Evans' stock is significantly hurt by his limited route running and lack of fluidity to create separation.

And so now you have a Wide Receiver who has a HUGE frame, but lacks fluidity, lacks long end speed and doesn't run clean routes.  Where is there a comparison there to Vincent Jackson?  It isn't there.  Where is the comparison to Anquan Boldin?  It isn't there.  Those guys are exceptions to the rule based on physical talents that permit them to win one on one.  Mike Evans does not have either the long end speed or the natural fluidity and route running to be an exception to the rule.  There are things that Evans DOES do well.  He has nice ball skills when high pointing footballs.  It goes back to his basketball past.  He will go up and use his size to take balls away from defenders.  He has great strength for a WR.  But these aren't tools that can mask a lack of separation, which will be an issue for Evans at the next level.  You don't have to look any further than Vikings rookie WR Cordarelle Patterson.  Patterson is a much, much more dynamic and explosive athlete than Mike Evans is.  Yet Patterson cannot see the field consistently because of how raw he is running routes.  He only has 150 snaps and 26 targets in 9 games.  He's got 18 catches for 168 yards (9.3 ypc) and just 88 YAC.  1 catch longer than 20 yards.  Patterson is a guy who has a much greater athletic tool set as compared to Evans, but because of the limitations running routes, he can't produce.  Yes, in the long haul as Patterson develops, he stands a chance to offer a great deal of production in the passing game to the Vikings.  But let's transfer this over to Evans.  He's no where near as fast.  He has no where near the change of direction ability.  So you have a guy as athletic as Patterson who can't produce because of a lack of refinement in the route running department, how do you think a guy with a much more limited tool set is going to produce?  Even after Evans develops more routes in his tree, I don't see the kind of natural fluidity to create separation and his lack of long end speed means he has nothing to mask those missing skills.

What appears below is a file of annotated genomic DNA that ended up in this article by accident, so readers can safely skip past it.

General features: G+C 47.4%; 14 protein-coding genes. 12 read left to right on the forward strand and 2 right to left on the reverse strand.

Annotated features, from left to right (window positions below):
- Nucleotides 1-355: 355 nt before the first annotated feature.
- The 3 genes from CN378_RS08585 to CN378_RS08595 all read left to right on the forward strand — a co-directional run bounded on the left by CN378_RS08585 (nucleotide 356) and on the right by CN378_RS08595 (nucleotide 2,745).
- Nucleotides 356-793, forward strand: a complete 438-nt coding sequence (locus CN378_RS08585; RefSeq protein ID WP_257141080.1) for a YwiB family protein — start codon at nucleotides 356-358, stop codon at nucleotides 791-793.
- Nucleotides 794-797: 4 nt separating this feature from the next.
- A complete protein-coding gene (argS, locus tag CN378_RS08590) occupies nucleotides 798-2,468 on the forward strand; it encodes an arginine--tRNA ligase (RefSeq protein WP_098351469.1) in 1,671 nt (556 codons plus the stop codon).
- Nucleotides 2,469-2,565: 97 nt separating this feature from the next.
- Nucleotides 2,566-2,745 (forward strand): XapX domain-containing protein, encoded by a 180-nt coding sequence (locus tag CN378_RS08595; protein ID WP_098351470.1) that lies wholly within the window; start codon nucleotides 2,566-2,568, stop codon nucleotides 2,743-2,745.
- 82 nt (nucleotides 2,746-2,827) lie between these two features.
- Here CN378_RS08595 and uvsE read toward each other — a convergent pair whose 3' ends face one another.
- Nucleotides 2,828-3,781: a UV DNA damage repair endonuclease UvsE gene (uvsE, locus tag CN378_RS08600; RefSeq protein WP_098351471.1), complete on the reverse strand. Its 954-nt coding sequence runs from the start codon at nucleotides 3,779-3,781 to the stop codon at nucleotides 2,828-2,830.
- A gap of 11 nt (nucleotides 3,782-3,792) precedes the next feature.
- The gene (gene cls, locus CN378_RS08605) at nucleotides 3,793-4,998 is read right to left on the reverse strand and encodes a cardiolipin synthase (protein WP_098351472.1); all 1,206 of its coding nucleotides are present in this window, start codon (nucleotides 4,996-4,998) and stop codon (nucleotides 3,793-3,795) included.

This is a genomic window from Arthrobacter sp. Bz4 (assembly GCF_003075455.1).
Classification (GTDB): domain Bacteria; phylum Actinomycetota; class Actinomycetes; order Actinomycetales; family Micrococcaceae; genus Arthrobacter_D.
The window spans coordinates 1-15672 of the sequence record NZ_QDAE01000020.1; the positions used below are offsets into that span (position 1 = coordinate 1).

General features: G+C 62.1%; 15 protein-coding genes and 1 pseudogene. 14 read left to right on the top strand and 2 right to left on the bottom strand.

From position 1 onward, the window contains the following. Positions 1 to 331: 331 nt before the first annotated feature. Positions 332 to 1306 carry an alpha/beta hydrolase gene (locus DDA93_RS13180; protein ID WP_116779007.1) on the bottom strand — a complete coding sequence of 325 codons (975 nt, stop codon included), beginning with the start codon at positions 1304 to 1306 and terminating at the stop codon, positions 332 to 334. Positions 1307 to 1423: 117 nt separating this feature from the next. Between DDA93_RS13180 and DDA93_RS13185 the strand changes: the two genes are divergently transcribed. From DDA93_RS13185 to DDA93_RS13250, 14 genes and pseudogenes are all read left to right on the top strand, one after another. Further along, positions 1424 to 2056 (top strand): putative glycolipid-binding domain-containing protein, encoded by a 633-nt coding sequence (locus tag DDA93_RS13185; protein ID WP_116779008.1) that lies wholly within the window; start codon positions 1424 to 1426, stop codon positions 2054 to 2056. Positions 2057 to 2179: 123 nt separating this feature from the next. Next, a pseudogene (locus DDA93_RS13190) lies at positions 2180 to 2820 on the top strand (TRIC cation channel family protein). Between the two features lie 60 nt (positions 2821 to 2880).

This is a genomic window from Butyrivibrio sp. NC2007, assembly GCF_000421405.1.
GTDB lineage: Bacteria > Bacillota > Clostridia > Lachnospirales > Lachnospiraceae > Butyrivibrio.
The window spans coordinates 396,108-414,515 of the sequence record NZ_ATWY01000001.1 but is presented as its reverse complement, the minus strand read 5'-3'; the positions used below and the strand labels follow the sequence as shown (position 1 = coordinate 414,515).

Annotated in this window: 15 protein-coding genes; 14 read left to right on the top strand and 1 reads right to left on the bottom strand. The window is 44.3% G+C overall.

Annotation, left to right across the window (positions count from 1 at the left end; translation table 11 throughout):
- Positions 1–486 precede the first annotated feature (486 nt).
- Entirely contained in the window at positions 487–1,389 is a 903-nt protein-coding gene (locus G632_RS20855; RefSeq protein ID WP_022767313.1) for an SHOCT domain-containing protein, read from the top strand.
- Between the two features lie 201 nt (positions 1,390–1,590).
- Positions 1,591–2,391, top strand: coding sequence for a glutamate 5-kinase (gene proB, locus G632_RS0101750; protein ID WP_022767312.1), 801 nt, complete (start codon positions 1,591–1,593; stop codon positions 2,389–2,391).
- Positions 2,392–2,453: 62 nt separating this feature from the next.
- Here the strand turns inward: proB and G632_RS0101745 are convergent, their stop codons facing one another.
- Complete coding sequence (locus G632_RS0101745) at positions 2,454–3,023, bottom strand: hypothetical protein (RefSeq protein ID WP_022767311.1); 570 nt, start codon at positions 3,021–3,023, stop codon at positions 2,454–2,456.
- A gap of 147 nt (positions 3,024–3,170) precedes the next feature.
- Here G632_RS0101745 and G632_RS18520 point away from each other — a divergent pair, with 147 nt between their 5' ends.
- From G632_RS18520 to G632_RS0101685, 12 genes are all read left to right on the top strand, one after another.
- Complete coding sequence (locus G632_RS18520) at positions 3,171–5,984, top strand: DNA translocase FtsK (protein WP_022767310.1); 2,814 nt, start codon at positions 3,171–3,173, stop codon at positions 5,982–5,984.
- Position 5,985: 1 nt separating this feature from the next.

If you cannot run clean routes, you cannot win one on one.  Mike Evans is NOT the exception, he's a continuation of the rule.  So what do I see Mike Evans giving a team?  He's certainly a red zone threat.  With so many defenders in such a tight window, the premium for long end speed is essentially negated.  It's all about catching radius, which is why you see so many big bodied tight ends having success inside the 20.  I think Evans can contribute, and contribute productively, as a red zone target in the seam.  He's fast enough to give linebackers fits and tall enough to still be a match up nightmare in the middle for safeties.  But I don't think you take a red zone target and a seam threat in the 1st round as a Wide Receiver.  1st round prospects are supposed to be day 1 starters.  That isn't WR Mike Evans. 

I've evaluated Mike Evans at a 6.84 talent score, which falls into the 4th round range. 

I think it's fair.  He's not an immediate perimeter starter.  He's a role player in my eyes.  His development could increase his role in an offense in years to come, but I don't see a perimeter player who can win and dominate like a lot of people want to see. 

If you cannot create separation, you cannot win.  Mike Evans is the rule, NOT the exception.

1 comment:

  1. You couldn't be more wrong if you tried. Evans ran 4.5 coming into college with no sprint training. Bruce Feldman is with him at his workouts and expects him to run mid 4.4 at Combine. 38" vertical. At 232 pounds. Which doesn't really matter anyway, cause Evans is the baddest ass receiver not in jail awaiting trial on murder charges. He will be first one taken once the NFL guys get him in the room.